PhishCops goes a step further

The PhishCops 'virtual' token claims to be able to counter phishing sites, since even if the user's credentials are handed over, fraudulent use of them is impossible without the PhishCops token on the user's PC. PhishCops is not a physical device, and claims to be purely browser based.

The 'how' is not entirely clear to me, but it seems to be done by handling two way authentication and authorization of specific user PCs (I wasn't going to open the MS Powerpoint presentation to find out). It seems that the secure site presents a one-time key that the user enters into PhishCop, then the virtual token returns a one-time passcode to be entered into the website. This seems like a great idea, since it validates to the user that the website is real before they ever enter their credentials, and validates to the website that the token and user credentials are real.

The downside that I see is the need to pre-authenticate different computers that you want to use with the system. The process for performing this, and its complexity is not clear. I also wonder whether keylogging software, and scripting hacks could also break the system. A physical token is powerful since it is completely separated from a PC.


Summary

Physical tokens are not dead. But as the Citibank example has shown, without providing additional layers of protection to users to help them avoid phishing, a well crafted, realtime scam can defeat even this two factor authentication.

If Citibank had used a site authentication approach like SiteKey to prevent phishing sites easily convincing user to give up their personal credentials, it is likely that there would have been no question about the security of their physical tokens. SiteKey is not perfect, but probably reasonably effective.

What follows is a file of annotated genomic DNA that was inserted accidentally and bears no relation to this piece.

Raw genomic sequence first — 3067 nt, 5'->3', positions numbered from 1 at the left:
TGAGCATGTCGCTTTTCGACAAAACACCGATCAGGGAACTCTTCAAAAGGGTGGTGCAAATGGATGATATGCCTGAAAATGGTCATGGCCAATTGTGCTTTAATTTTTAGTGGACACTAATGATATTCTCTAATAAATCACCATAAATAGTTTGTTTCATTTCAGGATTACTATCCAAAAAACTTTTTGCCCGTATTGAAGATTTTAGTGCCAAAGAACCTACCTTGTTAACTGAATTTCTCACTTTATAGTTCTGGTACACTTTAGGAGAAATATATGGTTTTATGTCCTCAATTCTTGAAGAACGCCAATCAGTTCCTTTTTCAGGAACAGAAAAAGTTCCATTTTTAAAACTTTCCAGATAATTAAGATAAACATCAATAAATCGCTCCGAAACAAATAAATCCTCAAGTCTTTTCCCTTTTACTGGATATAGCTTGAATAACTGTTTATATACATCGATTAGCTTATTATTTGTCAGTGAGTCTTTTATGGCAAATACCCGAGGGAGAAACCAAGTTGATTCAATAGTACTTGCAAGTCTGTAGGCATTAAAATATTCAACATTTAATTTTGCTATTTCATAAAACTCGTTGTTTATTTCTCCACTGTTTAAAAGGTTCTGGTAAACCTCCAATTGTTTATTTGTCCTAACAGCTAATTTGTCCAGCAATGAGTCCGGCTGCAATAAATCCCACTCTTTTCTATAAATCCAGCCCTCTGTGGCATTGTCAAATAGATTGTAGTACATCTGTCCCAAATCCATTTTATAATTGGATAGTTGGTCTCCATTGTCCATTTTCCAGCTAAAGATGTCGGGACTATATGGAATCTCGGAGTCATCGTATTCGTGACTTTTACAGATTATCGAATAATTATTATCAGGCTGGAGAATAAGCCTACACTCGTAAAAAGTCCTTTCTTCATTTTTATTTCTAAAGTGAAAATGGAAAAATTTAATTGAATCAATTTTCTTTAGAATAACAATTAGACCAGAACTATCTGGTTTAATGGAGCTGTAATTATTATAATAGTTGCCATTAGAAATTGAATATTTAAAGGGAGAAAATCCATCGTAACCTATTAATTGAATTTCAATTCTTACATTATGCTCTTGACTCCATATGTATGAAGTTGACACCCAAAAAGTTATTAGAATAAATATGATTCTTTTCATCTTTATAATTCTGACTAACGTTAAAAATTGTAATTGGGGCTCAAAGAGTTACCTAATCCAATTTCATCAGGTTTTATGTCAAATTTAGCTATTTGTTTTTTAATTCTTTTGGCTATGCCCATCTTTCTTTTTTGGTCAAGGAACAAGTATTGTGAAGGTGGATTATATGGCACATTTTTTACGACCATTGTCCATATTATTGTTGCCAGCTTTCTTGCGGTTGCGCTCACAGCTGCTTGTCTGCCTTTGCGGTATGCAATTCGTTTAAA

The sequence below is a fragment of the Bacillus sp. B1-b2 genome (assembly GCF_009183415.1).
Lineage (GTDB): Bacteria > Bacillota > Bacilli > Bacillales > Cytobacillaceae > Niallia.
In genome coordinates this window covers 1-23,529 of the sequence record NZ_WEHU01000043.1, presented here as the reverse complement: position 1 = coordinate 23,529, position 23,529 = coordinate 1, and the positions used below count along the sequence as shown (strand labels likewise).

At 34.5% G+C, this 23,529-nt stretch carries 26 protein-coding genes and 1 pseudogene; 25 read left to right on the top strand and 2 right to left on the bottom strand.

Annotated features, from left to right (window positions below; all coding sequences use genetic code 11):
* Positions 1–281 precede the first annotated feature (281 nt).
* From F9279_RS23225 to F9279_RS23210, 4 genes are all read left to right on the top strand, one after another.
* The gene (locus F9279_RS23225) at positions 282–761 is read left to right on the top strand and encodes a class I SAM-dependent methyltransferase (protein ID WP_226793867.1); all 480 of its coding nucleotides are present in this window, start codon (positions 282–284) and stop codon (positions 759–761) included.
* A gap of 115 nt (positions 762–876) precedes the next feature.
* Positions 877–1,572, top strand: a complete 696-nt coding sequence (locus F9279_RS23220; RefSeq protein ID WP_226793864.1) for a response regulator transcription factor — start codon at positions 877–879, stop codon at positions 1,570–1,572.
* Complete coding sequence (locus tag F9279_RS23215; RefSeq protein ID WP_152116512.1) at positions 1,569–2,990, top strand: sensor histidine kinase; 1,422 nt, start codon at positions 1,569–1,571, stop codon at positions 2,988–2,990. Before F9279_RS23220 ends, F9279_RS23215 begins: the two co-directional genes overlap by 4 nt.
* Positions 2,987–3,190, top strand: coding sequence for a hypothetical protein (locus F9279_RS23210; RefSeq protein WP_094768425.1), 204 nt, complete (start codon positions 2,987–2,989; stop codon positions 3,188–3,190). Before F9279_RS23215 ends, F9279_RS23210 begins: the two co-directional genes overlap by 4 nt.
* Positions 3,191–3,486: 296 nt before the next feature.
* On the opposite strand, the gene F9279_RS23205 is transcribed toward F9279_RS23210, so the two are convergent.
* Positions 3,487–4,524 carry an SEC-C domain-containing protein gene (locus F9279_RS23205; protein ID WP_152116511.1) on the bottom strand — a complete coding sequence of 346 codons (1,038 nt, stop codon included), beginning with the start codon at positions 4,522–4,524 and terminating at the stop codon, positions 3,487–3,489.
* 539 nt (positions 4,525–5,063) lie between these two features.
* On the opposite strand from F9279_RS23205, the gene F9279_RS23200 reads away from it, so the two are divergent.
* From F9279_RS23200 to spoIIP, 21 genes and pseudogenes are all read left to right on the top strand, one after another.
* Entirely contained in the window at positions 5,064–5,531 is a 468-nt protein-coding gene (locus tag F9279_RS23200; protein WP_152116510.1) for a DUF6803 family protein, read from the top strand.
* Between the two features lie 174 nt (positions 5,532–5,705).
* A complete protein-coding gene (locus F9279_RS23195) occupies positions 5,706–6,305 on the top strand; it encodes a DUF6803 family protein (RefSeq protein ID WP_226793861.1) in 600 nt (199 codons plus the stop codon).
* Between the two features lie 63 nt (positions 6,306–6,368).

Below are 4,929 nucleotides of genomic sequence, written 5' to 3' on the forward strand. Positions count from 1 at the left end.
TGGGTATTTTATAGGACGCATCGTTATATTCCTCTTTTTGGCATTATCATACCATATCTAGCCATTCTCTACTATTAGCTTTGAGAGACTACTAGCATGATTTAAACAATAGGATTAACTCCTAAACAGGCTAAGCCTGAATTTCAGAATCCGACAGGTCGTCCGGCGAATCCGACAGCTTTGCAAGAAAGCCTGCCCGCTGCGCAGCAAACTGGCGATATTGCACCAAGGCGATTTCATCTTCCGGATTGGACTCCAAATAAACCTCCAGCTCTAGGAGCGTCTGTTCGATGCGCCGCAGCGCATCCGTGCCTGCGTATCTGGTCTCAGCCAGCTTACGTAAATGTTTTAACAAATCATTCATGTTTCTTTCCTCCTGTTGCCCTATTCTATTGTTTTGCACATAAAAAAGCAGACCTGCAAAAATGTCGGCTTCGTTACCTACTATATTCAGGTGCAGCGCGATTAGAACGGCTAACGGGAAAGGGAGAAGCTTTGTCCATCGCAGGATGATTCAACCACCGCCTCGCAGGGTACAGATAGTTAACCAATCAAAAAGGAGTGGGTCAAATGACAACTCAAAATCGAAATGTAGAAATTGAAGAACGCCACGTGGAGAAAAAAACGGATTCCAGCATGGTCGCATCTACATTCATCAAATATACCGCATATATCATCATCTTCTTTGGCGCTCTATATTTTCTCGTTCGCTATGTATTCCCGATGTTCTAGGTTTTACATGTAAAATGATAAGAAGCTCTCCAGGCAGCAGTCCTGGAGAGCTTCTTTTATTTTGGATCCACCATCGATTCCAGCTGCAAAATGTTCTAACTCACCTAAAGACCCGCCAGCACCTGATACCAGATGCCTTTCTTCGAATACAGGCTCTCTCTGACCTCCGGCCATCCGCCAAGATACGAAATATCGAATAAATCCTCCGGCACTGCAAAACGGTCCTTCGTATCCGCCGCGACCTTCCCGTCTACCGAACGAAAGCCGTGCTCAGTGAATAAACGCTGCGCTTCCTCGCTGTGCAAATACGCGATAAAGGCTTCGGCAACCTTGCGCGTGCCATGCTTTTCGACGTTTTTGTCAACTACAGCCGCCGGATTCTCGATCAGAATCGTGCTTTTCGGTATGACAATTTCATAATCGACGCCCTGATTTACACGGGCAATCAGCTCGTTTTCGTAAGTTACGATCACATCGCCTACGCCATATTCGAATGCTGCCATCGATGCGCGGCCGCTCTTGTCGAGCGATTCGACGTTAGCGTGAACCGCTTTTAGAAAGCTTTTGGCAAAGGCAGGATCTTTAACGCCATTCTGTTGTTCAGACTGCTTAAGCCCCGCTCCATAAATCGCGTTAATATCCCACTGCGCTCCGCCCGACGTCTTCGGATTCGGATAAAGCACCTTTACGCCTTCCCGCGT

PhisingCops may provide an approach, though I am wary of software based tokens as being thoroughly secure. Unfortunately, a hardware equivalent may be more bulky and expensive to produce and distribue. Banks will need to balance the risks and provide as much information as they can to users to protect them online.


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4 comments:

Fredric G Gale said...

Thanks for that informative blog. You're right, of course, about the shortcomings of tokens, and I want to mention that there is another way that's new:a radically different anti-keylogging tool that encrypts the user's keystrokes at the kernel driver level, below the level where keyloggers can record them. Then the keystrokes are decrypted within the browser itself, so that any keyloggers will only record indecipherable, encrypted keys. This method works against known and unknown keyloggers and can protect more than just the user's login information. Free download at keyscrambler.com if you care to look at it yourself.

Randy Janinda said...

There is a common theme I am seeing in blogs that talk about phishing and authenticating the users/clients. Each one posts about how important it is to verify that the end user is who they say they are. Your blog started to touch on the other answer (with SiteKey) which is how does the end user know the bank is who they say they are. The online application providers (in this case banks) have a responsibility to "authenticate" as the end user. We cannot continue to expect the end user to jump through hoops (as you pointed out) by learning how URL's are constructed, or installing more toolbars, or adding more software, etc.

Anonymous said...

Does anyone know how bullet-proof the PhishCops machine authentication is? It seems to good to be true (no keyfob or software or client cert).

It strikes me that, if no software is installed, only a cookie (which is easily forged) or the information sent by your browser (which is not unique and can change if you update .net for example) can be used by the web server to identify a machine. Or am I missing something?

Anonymous said...

I don't see how a sitekey proves the user is on a BofA website. What prevents the fake site from grabbing the sitekey from the real BofA site?